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Utility Funds in Lieu of CDs?
Old 04-23-2009, 09:11 PM   #1
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Utility Funds in Lieu of CDs?

I have a good-sized CD coming due in early May and it looks like the interest is going to be silly low for CDs in May. Anyhow, since I hold a bunch of Vanguard Bond funds already, I was thinking that a utility fund might kind of/sort of take the place of a CD or bond fund. Two utility ETFs, XLU and VPU have yields a bit over 4.5%. Any thoughts?
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Old 04-23-2009, 09:14 PM   #2
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Yield is not everything. Swapping a cd for an equity fund is a big step up in risk. Is this really what you want?
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Old 04-23-2009, 09:40 PM   #3
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Yield is not everything. Swapping a cd for an equity fund is a big step up in risk. Is this really what you want?

Well, Brew, I actually I don't want to take a big step up in risk. I was thinking that this might be just a little step. Guess not.
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Old 04-24-2009, 01:19 AM   #4
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Well, Brew, I actually I don't want to take a big step up in risk. I was thinking that this might be just a little step. Guess not.

I have no opinion on Utilities as industry. But it seems to me that trading CDs for utility ETF (with low expense ratio .22%) trading near its 5 year low, is in fact a small step in risk not a large one. In fact I may do this same thing when some of my mom's CD's mature.
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Old 04-24-2009, 08:45 AM   #5
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I have no opinion on Utilities as industry. But it seems to me that trading CDs for utility ETF (with low expense ratio .22%) trading near its 5 year low, is in fact a small step in risk not a large one. In fact I may do this same thing when some of my mom's CD's mature.

Sure, Clifp, gamble with someone else's money. How about putting your money where your mouth is?

But, yeah, the utilities are close to a five-year low and I think that their yields as a group have been holding fairly steady. But, then again, I was in DVY (an ETF consisting of good-paying dividend stocks). I thought that this ETF would be farily safe. Unfortunately, these good-yielding stocks were mostly in the financial sector. And, DVY got slaughtered. So, your mom and I need to be very careful (and lucky) here.
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Old 04-24-2009, 09:12 AM   #6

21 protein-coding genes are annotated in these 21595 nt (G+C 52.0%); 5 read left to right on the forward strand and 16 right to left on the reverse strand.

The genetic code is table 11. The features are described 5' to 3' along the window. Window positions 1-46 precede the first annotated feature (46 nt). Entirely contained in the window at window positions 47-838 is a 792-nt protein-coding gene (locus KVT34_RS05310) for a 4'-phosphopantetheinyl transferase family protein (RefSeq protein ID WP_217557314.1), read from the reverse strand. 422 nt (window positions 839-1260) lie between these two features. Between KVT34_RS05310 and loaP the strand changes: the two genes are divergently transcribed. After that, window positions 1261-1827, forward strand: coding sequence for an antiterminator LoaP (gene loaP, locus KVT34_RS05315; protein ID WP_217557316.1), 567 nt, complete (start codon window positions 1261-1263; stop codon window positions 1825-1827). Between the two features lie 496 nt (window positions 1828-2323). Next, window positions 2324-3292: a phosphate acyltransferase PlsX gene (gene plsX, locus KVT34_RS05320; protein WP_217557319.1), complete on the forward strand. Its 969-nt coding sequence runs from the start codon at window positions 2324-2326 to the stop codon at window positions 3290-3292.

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redduck, just another thought, you can still get 4% CDs at Pen Fed.
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Old 04-24-2009, 09:47 AM   #7
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I have no opinion on Utilities as industry. But it seems to me that trading CDs for utility ETF (with low expense ratio .22%) trading near its 5 year low, is in fact a small step in risk not a large one. In fact I may do this same thing when some of my mom's CD's mature.
I always have some utilities in my portfolios. Some of them are beaten down, but in my area the PSC (public service commission) has been giving the utilities whatever increases they want for the past 5 years or so.

The risk IS higher than a CD, obviously, but that risk is lower than it was 2-3 years ago, IMO........
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Old 04-24-2009, 10:49 AM   #8
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And, DVY got slaughtered.
I guess the analysis should compare dividend rates among DVY, the equivalent utilities fund, and CDs. How long would you be planning to hold the shares?

DVY's 30-day yield is pushing 6%. (iShares Dow Jones Select Dividend Index Fund (DVY): Overview) We hold the same number of shares today that we held in 2007, when IIRC the yield was in the high threes.
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Old 04-24-2009, 06:58 PM   #9
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I guess the analysis should compare dividend rates among DVY, the equivalent utilities fund, and CDs. How long would you be planning to hold the shares?

DVY's 30-day yield is pushing 6%. (iShares Dow Jones Select Dividend Index Fund (DVY): Overview) We hold the same number of shares today that we held in 2007, when IIRC the yield was in the high threes.
It seems to me that one of the principals of equity-income invested is yoo worry more about the income stream than the principal. Looking at DVY distribution schedule. While it is down 20% from its peak last year, it is flat from 3 years ago and up about 10% from 5 years ago. So while it is losing to inflation it hasn't been horrible 5 year investment.

The distributions of XLU have been pretty flat over the last 3 years so also not too bad.
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Old 04-24-2009, 07:30 PM   #10
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I bought some utilities in the aftermath of Enron, for cap gains more than for dividend. I had both individual stocks as well as the HOLDRs UTH. I have sold off most of the individuals with good gains but still keep the Holdrs. It went down just like the Dow!

If I buy more now, it would be to get some cap gains more than for the dividend. What I do not like is the impact of all the recent environmental talk. I was lucky when bottom fishing in the post-Enron era, but do not know how each of these utilities will be affected by carbon taxes. So, I am likely to stay away, and may get rid of the ETF too.
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